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More Americans willing to buy Christmas trees despite inflation

A recent survey found that while more than half of Americans are cutting down on spending this holiday season amid concerns about inflation, a higher percentage are determined to buy a real Christmas tree than last year.

Last week, the consumer resource website trees.com released a survey on Americans’ plans for Christmas trees this holiday season amid fears about inflation.

Trees.com commissioned the survey website Pollfish to conduct the study on Nov. 9, 2022, of over 1,250 participants, with individuals answering a series of pre-screening questions beforehand to determine whether they celebrate Christmas. All respondents had to pass quality checks to ensure the poll’s accuracy.

The survey found that 7% more Americans plan to buy real Christmas trees this year than in 2021. More than half (53%) of respondents said they plan to have an artificial Christmas tree, while 8% do not expect to buy a tree at all this year.

Nearly two-thirds of respondents (62%) said having a Christmas tree is “very” important to them, while 29% said having a Christmas tree is “somewhat important” to them. Only 7% of respondents said having a Christmas tree is “not very important” to them, while less than 2% said it was “not at all important” to them.

About half of respondents (56%) said they plan to cut down on their holiday spending costs because of inflation, and nearly three in four intend to spend $100 less than last year.

Seventy-two percent of respondents said they plan to budget their gifts to reduce spending, 13% will only give handmade gifts this year, and 9% plan not to give any help.

“Twenty-five percent of respondents say they spent $200 or less on Christmas last year, while 34% plan to keep their spending under $200 this year, a nearly 10-point increase,” the survey report states.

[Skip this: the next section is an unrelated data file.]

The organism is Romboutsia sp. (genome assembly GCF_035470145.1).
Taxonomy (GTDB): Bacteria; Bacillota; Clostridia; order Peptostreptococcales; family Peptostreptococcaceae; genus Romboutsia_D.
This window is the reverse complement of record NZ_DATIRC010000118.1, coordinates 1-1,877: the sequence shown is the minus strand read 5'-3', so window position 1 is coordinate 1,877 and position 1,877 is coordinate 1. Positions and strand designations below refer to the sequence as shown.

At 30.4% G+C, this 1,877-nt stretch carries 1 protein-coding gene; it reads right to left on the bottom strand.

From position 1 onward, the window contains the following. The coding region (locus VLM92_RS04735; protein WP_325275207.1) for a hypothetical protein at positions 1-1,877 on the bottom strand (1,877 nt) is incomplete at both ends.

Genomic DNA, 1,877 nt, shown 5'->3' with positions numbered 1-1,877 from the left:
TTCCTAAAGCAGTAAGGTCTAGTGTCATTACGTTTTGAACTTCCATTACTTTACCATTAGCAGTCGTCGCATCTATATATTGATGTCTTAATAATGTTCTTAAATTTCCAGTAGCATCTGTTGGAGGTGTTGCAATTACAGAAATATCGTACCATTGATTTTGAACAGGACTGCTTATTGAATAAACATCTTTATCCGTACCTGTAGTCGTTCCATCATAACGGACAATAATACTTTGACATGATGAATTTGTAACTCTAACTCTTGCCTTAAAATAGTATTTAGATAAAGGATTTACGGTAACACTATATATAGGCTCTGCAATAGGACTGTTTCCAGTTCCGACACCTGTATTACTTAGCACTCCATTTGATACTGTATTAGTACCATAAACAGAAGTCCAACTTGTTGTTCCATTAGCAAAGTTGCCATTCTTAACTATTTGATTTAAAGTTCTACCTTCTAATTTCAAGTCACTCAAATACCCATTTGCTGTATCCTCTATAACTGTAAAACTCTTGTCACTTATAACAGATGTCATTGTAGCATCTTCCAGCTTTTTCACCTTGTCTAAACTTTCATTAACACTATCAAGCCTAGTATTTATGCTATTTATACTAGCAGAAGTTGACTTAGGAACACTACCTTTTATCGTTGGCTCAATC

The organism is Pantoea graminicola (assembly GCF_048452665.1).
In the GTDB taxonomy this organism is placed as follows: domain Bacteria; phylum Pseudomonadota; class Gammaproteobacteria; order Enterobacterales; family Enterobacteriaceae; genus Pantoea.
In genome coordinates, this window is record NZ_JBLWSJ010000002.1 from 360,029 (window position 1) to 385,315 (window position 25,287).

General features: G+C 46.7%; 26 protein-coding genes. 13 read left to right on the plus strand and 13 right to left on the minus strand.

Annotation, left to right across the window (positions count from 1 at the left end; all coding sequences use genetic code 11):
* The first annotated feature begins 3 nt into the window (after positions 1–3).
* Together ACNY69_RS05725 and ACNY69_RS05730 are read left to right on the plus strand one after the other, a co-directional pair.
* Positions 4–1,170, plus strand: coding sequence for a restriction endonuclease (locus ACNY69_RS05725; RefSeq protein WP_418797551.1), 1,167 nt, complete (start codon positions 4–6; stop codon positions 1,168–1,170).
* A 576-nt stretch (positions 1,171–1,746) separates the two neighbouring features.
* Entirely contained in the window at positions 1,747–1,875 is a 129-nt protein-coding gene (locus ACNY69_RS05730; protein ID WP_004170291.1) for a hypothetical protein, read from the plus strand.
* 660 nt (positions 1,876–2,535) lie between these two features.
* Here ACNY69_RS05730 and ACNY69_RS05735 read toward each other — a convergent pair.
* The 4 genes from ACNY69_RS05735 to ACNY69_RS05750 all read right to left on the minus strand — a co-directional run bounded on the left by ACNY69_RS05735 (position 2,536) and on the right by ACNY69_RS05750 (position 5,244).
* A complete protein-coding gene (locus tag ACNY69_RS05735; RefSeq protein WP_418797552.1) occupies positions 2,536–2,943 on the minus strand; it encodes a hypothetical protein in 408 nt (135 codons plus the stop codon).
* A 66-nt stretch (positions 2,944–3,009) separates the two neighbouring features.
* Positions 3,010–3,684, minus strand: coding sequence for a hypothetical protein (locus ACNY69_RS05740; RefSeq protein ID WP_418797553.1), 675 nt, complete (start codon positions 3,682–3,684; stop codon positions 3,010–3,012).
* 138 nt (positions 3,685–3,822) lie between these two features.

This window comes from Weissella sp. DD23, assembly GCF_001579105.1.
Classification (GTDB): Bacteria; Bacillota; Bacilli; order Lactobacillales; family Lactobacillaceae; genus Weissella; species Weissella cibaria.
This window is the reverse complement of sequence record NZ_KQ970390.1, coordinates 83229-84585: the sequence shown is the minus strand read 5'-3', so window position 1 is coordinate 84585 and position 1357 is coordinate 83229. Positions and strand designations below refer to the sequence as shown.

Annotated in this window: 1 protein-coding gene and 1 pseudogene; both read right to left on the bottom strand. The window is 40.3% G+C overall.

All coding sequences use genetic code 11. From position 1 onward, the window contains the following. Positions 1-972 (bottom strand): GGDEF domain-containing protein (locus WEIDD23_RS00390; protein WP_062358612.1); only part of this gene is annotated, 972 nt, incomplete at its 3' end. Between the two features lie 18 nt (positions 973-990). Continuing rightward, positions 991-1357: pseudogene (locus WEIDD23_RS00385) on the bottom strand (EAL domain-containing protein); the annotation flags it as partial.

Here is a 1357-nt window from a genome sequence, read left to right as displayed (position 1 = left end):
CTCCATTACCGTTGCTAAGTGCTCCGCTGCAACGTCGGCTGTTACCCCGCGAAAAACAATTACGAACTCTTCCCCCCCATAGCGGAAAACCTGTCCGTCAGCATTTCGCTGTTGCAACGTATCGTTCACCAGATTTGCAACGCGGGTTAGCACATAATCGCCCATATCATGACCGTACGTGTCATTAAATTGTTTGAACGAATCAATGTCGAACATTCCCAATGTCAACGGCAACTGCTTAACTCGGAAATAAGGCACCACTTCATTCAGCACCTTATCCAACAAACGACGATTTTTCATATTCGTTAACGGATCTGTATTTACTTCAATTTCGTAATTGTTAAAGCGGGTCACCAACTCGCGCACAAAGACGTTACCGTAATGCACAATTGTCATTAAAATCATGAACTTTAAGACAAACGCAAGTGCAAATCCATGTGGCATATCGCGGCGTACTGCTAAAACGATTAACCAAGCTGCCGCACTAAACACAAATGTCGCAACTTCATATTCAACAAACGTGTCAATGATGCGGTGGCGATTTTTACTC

The survey noted many Americans don’t plan to reduce spending on Christmas trees because of a lack of difference between reported spending on real trees last year and how many respondents will spend this year.

About one in five respondents (9.8%) will pay up to $200 or more for a tree, while nearly a third (32.7%) said they plan to budget between $50 to $100, and almost a quarter (24.6%) said they plan to spend between $100 to $150.

According to a GoBankingRates report from last December, the average cost of a tree across retailers was around $100.

Zack DeAngelis, the founder of Tree Journey, said that paying the increased price on Christmas trees is worth it but not always necessary.

“For those looking to get a real Christmas tree from a farm, I recommend asking if there’s any discount for cutting or wrapping the tree yourself,” DeAngelis said in a statement.

“The farm will probably have certain trees that haven’t grown well and are less desirable. These can cost even less, which can help you save more if you’re in a pinch.”

Many respondents who showed they would buy a real Christmas tree also remained consistent on the size of the tree. Last year, the largest share of respondents purchased a 6-to-7-foot tree and planned to do so this year.

According to an August 2022 Real Christmas Tree Board survey, 71% of Christmas tree growers who supply over two-thirds of the real Christmas trees in the United States reported a likely wholesale price increase of 5% to 15% compared to last year.

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